Indu Craft, Inc.,plaintiff-counterclaim-defendant-appellee-cross-appellant, v. Bank of Baroda,defendant-counterclaim-plaintiff-appellant-cross-appellee,andkrishnakant C. Chokshi, Defendant-appellant-cross-appellee, 87 F.3d 614 (2d Cir. 1996)Annotate this Case
Constance M. Boland, Nixon, Hargrave, Devans & Doyle, L.L.P., New York City (Kermitt J. Brooks, New York City, of counsel), for Defendant-Counterclaim-Plaintiff-Appellant-Cross-Appellee.
Jonathan A. Chase, Briarcliff Manor, New York, for Plaintiff-Counterclaim-Defendant-Appellee-Cross-Appellant.
Before CARDAMONE, WALKER, and McLAUGHLIN, Circuit Judges.
WALKER, Circuit Judge:
Defendants Bank of Baroda ("Baroda"), a bank wholly-owned by the government of India, and its now retired officer, Krishnakant C. Chokshi, appeal from an order of the United States District Court for the Southern District of New York (Leonard Bernikow, Magistrate Judge), denying Baroda interest and attorneys' fees. Plaintiff Indu Craft cross-appeals from the district court's award to Indu Craft of post-judgment interest from August 21, 1992 at the federal rate of 3.41%. We affirm.
Nearly nine years ago, Indu Craft commenced this action to recover damages arising from Baroda's breach of its covenant of good faith and fair dealing implied in a loan agreement between the parties. The facts of this case are recited fully in our opinion on direct appeal, Indu Craft, Inc. v. Bank of Baroda, 47 F.3d 490 (2d Cir. 1995), and in the district court's opinion from which the parties now appeal, Indu Craft, Inc. v. Bank of Baroda, 87 Civ. 7379, 1995 WL 479516 (S.D.N.Y. Aug.10, 1995). We briefly summarize those facts relevant to our disposition of the present issues on appeal.
Indu Craft, a New York corporation, was an importer and wholesale seller of sportswear throughout the United States. Indu Craft's relationship with Baroda began in 1983 when Indu Craft obtained a line of credit from Baroda. The line of credit was increased periodically. On December 15, 1986, Baroda made available to Indu Craft up to $2.7 million pursuant to a letter agreement. As security for the line of credit, Indu Craft executed a promissory note in favor of Baroda in the amount of $2.7 million that included provisions for interest on the outstanding amount as well as attorneys' fees in the event the bank retained counsel to enforce or collect on the note.
In March 1987, when Indu Craft refused to make an investment for the benefit of Chokshi's son, Baroda reduced the maximum amount of credit it was willing to extend to Indu Craft from $2.7 million to $2.3 million and effectively drove Indu Craft out of business. On October 15, 1987, Indu Craft commenced this action in which it alleged that Baroda and Chokshi reduced the line of credit in bad faith. Baroda counterclaimed for the amount due on the promissory note, approximately $1.7 million.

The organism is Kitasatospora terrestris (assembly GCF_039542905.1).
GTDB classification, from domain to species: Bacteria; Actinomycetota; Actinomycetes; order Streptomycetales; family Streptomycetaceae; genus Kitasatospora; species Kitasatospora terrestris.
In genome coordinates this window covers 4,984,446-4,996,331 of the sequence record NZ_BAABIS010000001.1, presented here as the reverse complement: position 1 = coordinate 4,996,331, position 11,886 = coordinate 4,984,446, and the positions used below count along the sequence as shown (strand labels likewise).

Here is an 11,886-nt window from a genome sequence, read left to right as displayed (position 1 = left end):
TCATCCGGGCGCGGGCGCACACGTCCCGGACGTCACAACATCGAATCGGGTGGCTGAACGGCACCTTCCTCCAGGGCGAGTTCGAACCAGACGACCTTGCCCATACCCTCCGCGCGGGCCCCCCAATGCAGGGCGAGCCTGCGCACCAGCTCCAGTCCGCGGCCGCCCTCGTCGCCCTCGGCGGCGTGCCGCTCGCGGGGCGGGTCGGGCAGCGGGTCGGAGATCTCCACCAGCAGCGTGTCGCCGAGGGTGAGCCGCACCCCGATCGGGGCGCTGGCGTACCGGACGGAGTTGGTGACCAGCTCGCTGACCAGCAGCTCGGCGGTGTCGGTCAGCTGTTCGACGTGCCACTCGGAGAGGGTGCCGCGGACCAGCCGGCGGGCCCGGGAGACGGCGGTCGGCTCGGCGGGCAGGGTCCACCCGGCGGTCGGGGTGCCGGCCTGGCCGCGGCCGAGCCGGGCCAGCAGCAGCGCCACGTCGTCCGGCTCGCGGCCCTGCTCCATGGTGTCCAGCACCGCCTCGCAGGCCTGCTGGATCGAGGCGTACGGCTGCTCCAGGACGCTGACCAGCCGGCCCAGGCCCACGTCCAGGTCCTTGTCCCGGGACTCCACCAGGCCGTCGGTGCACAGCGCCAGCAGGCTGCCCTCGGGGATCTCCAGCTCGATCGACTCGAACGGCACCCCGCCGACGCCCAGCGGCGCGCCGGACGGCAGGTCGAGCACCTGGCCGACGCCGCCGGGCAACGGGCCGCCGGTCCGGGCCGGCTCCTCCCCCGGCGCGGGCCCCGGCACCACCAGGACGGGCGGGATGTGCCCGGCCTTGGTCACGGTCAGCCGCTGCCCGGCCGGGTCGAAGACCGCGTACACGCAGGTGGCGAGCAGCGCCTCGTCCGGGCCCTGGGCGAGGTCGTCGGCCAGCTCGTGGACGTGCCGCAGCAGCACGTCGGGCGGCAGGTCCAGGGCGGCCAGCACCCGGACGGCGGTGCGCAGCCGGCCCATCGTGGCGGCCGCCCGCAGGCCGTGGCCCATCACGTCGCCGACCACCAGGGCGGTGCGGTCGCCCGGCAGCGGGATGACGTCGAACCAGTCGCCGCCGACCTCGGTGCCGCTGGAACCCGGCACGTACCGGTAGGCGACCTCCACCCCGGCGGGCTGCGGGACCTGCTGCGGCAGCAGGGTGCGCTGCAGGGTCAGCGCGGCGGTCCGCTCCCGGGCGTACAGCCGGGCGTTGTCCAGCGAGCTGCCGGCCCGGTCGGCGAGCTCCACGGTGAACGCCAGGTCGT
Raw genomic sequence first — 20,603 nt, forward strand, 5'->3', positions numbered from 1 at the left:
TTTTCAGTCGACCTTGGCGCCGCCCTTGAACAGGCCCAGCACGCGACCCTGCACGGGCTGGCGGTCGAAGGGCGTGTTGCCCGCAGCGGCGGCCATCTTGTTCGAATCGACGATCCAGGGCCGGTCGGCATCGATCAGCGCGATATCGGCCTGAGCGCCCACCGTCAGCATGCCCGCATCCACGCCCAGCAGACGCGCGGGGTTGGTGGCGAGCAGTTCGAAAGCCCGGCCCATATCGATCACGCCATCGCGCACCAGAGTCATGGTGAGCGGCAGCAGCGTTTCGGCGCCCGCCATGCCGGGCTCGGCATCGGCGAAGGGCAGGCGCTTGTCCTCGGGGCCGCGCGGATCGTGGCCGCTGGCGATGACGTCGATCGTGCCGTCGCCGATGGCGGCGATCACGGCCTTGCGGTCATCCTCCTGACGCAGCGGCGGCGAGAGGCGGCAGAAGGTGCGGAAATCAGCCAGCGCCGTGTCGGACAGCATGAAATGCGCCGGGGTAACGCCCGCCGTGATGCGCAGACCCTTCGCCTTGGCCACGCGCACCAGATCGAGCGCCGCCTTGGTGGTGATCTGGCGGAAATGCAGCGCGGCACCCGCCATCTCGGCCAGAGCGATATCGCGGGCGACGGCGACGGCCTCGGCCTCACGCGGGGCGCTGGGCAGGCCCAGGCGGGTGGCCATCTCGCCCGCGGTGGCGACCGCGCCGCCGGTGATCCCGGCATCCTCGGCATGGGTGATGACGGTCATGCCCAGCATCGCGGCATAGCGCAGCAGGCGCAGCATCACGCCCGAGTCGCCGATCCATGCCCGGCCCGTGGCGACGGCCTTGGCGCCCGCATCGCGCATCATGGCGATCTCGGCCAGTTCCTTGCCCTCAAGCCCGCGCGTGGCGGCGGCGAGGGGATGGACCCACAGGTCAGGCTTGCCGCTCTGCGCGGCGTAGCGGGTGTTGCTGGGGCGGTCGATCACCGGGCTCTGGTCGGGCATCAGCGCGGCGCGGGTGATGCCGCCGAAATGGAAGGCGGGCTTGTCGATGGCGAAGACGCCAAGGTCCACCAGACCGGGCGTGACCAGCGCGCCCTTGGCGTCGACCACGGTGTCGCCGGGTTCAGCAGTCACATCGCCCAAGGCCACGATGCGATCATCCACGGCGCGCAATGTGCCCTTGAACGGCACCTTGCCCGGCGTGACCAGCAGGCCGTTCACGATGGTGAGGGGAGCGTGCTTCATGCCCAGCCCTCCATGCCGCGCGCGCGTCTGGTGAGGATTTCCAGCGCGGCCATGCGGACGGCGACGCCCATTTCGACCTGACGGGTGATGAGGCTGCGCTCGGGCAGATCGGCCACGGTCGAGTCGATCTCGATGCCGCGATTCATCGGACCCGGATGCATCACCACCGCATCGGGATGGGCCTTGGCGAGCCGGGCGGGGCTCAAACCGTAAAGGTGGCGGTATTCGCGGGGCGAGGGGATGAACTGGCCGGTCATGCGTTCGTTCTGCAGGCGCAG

On August 12, 1992, following a four and one-half week jury trial before Magistrate Judge Bernikow, the plaintiff won a jury verdict of $3.25 million, consisting of $2 million on a breach of contract claim and $1.25 million on a tort claim. Because the jury found that Baroda's actions were taken in bad faith and wrongfully prevented Indu Craft from repaying the note, the jury did not award Baroda any recovery on its counterclaim. Judgment was entered accordingly on August 21, 1992. On December 17, 1993, however, Magistrate Judge Bernikow granted the defendants' post-trial motion for judgment as a matter of law, pursuant to Fed. R. Civ. P. 50 and dismissed the complaint. In addition, the district court denied Baroda's motion for judgment as a matter of law on the promissory note counterclaim.
On February 3, 1995, we reversed the district court, directed that Indu Craft's verdict be reinstated, and ordered that the amount due on the promissory note be offset from the amount of the jury verdict. Indu Craft, 47 F.3d 490. On remand, the district court reduced the jury verdict by the principal amount due on the promissory note and denied Baroda's application for interest and attorneys' fees. Indu Craft, 1995 WL 479516. The district court awarded prejudgment interest to Indu Craft on the net balance of the jury award remaining after deduction of Baroda's setoff. Judgment in the amount of $2,268,865.43 was entered on August 17, 1995. Thereafter, Indu Craft moved this court to recall the mandate, and on October 4, 1995, we directed the district court "to award post-judgment interest at the applicable federal rate from August 21, 1992, the date of the original judgment in the trial court." On October 19, 1995, an amended judgment in the amount of $2,519,822.29 was entered to include post-judgment interest from August 21, 1992 at the federal rate of 3.41%.1 Both sides now appeal.